The spectacular surge in demand for olive oil in developed and emerging markets beyond the Mediterranean will last at least the next five years, largely driven by health interests, a Rabobank report says.
The bank’s food and agribusiness research unit sees market expansion opportunities for big, global brands and also for cost leaders who tap private label growth and set up distribution deals in China.
But all need more integrated supply chains, to adapt their business models to suit different markets, and to diversify and strengthen their sourcing amid increasing price volatility, it said.
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In “Globalization of Olive Oil Demand,” Rabobank divided the retail market into three groups:
- global branded bottlers, e.g. Deoleo/Bertolli, Salov/Berio and Borges brands;
— cost leaders/private label suppliers, e.g. Sovena and Hoijblanca, and countries such as Spain, Morocco and Tunisia;
— high-end niche producers.
Distribution key to cracking China
It said the big bottlers would succeed “with A‑brands and in emerging countries.” But while the market could not do without strong A‑brands, B‑brands can’t match their innovation and marketing clout and will be the first to lose shelf space.
Big European olive oil brands have been gaining traction in premium supermarkets in Beijing, Shanghai and Guangzhou but China’s distribution channels are fragmented and consumers lack brand loyalty. Access to distribution is critical if foreign branded players are to reach more people.
Cost leaders/private label suppliers
China, where several major state-owned enterprises have been increasing their imports of bulk olive oil to mix into new own-branded blends, is also one of the opportunities for cost leaders (who exploit having lower operating costs).
“Cost leaders should consider partnering with local brands that have existing distribution capabilities,” Rabobank said.
But for those who enjoy big economies of scale, supplying private label (PL) products (such as store or own brand olive oils) offers the most promise.
PL share in the overall food sector is forecast to double to 50 percent by 2025 and in the United Kingdom is already near that for olive oil. However, in the United States and Italy it accounts for just 25 and 20 percent, making for an “interesting outlook.”
Niche market diverse and strong at the high end
Niche players already do well in the high-end market with olive oils differentiated by being extra virgin, from a European Union Protected Designation of Origin (PDO), aromatized, and so on.
“All these products are recording very high growth, particularly in developed countries and traditional markets,” Rabobank said.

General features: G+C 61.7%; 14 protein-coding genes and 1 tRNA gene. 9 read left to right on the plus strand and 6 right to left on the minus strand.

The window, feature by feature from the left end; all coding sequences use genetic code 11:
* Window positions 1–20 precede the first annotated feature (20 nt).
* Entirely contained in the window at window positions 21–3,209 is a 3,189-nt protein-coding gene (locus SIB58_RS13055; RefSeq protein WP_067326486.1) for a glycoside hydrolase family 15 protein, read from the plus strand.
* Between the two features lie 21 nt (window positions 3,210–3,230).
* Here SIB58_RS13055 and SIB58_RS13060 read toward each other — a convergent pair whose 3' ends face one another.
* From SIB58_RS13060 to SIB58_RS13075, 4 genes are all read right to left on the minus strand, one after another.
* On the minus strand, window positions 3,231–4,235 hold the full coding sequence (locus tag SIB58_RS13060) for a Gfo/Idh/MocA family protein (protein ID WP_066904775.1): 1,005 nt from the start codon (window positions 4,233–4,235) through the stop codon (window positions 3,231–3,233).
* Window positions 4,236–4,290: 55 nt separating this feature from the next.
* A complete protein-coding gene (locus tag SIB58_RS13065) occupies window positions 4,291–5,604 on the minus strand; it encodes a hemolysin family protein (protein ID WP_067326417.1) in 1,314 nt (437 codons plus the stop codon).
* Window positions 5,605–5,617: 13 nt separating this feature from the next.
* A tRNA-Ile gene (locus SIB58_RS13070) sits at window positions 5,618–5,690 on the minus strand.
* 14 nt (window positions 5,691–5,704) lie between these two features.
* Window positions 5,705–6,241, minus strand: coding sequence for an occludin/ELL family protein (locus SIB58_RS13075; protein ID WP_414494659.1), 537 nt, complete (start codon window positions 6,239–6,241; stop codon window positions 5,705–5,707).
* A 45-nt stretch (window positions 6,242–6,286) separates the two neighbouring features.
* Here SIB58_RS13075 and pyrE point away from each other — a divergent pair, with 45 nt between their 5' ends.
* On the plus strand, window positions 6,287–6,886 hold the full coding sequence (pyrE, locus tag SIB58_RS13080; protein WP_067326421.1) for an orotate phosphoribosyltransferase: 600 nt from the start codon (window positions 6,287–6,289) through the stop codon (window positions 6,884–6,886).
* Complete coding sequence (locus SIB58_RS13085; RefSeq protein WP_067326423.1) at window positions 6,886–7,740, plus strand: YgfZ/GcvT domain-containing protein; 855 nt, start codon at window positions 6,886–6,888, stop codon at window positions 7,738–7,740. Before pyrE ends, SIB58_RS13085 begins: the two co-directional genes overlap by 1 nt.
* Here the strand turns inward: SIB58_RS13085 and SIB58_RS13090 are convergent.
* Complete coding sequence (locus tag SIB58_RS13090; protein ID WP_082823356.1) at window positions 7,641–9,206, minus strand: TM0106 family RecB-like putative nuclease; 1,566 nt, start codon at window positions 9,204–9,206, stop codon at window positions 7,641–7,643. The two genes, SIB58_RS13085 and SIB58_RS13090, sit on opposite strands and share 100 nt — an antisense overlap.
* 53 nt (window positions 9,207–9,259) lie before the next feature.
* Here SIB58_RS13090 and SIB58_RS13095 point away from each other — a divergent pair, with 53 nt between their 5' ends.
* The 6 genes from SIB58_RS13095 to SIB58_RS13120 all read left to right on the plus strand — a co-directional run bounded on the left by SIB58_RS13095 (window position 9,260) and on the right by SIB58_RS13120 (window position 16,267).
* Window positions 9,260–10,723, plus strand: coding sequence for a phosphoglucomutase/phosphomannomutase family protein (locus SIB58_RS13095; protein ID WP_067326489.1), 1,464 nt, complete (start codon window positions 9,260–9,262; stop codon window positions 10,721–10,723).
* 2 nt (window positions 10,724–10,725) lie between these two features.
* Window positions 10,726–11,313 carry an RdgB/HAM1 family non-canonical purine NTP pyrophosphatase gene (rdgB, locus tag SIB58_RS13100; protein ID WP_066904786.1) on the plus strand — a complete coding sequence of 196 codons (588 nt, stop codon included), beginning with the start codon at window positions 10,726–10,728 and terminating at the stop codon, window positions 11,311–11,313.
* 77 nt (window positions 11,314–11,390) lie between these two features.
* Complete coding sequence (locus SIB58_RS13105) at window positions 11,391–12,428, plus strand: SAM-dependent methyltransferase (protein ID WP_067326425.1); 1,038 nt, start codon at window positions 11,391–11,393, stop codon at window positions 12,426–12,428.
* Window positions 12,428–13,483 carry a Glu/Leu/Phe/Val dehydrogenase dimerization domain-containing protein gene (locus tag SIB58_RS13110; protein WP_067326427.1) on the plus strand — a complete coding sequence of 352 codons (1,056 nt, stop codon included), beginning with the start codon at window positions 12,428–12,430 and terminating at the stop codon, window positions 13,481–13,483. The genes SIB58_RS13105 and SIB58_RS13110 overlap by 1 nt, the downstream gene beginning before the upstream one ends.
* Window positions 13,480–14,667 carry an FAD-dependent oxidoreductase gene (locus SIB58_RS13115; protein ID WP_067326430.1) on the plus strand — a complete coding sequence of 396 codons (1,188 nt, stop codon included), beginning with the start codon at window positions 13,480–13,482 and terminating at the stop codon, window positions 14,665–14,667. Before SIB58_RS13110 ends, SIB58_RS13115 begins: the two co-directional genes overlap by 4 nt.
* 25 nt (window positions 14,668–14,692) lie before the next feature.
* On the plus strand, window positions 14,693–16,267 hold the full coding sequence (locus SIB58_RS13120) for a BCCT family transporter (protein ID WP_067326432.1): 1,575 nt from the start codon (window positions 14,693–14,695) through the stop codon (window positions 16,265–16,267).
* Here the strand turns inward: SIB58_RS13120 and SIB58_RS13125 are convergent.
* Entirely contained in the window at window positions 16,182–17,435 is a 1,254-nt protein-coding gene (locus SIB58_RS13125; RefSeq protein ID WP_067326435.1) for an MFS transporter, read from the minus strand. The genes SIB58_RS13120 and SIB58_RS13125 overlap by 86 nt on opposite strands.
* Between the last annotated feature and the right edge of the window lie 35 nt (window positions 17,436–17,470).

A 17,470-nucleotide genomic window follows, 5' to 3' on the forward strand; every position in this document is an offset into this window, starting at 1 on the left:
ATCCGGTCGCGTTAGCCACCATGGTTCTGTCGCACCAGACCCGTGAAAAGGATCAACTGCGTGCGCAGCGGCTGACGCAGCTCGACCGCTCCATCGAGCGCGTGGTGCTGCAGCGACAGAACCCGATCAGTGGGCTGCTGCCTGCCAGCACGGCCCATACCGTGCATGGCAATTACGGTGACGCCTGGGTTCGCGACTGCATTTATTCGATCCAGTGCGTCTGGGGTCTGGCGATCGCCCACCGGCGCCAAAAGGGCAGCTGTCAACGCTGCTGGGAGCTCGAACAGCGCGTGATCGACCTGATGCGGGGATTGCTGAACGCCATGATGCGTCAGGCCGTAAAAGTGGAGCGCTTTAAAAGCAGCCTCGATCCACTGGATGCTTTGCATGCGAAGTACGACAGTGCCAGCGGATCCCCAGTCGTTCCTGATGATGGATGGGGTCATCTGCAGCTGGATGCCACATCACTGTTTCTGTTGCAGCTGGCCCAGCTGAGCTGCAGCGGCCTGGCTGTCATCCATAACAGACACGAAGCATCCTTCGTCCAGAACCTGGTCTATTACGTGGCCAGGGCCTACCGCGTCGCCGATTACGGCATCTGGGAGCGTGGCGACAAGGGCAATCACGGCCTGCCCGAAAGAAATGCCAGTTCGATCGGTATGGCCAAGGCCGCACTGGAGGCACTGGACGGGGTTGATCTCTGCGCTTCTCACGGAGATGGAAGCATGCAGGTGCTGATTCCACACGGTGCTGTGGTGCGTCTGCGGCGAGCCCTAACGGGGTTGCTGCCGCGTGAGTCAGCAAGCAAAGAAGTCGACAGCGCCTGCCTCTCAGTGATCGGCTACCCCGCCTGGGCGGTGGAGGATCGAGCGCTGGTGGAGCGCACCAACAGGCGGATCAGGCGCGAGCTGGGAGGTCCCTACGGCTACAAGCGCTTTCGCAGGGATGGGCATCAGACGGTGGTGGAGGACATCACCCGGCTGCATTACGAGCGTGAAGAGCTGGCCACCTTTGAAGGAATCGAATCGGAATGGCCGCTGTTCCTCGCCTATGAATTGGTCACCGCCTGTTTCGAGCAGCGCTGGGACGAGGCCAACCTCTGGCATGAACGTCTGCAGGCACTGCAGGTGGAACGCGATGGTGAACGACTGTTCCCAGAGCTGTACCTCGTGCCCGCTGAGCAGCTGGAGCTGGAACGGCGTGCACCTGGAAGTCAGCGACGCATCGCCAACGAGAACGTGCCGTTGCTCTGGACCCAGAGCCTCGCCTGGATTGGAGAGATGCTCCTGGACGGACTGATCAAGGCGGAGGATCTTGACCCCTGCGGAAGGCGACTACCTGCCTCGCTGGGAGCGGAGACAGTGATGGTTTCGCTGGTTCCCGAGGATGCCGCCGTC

Global growth fastest in emerging markets
The global market had a compounded annual growth rate (CAGR) of 3 percent from 2008 to 2012, but the rate in emerging and developed markets was described as spectacular.
The developed markets — of which the U.S. then Japan are the biggest — grew at a CAGR of 4 percent and should repeat the feat in the next five years, thanks mainly to olive oil’s health benefits.
Twenty years ago they accounted for a tenth of world consumption and now they devour a quarter of it.
And they are also the most important in value terms, accounting for 41 percent of the global market.
Though they started from a lower base, the emerging markets — including Brazil, Russia, India and China — have expanded three times as fast. They logged a CAGR of 13 percent in the last five years and Rabobank expects similar double digit growth to continue in the next five.
Countries in the Middle East and North Africa (MENA) region have lower per capita consumption but soak up 19 percent of olive oil sold.
And across the sea, the northern Mediterranean still has the world’s highest consumption rate but a very mature and stagnating market. Rabobank expects retail sales to drop off a little in Greece and only inch up in Italy and Spain.
Spain accounts for 45 percent, and the Mediterranean region 97 percent, of global olive oil production. Spain is said to have a long-term potential of 1.8 million tons a year but currently averages 1.3 million.
Greek and Italian production has fallen since 2002 and while Italy has acquired “a considerable reputation in the export market thanks to historic brands,” it is not yet self-sufficient. “Italian olive farming remains very fragmented and characterized by a lack of cooperation that hampers growth,” Rabobank said.
Among the MENA countries, Morocco and Tunisia were singled out as having high potential for further growth.
Olive oil grading
With a concern like that recently aired by Deoleo, Rabobank said the current International Olive Council (IOC) categories for olive oil related to the production process and many consumers lacked “the refined palate sensitivity required to appreciate the different kinds of olive oil.”
“The classifications of the IOC might not be the only factor suitable to furthering market development,” it said.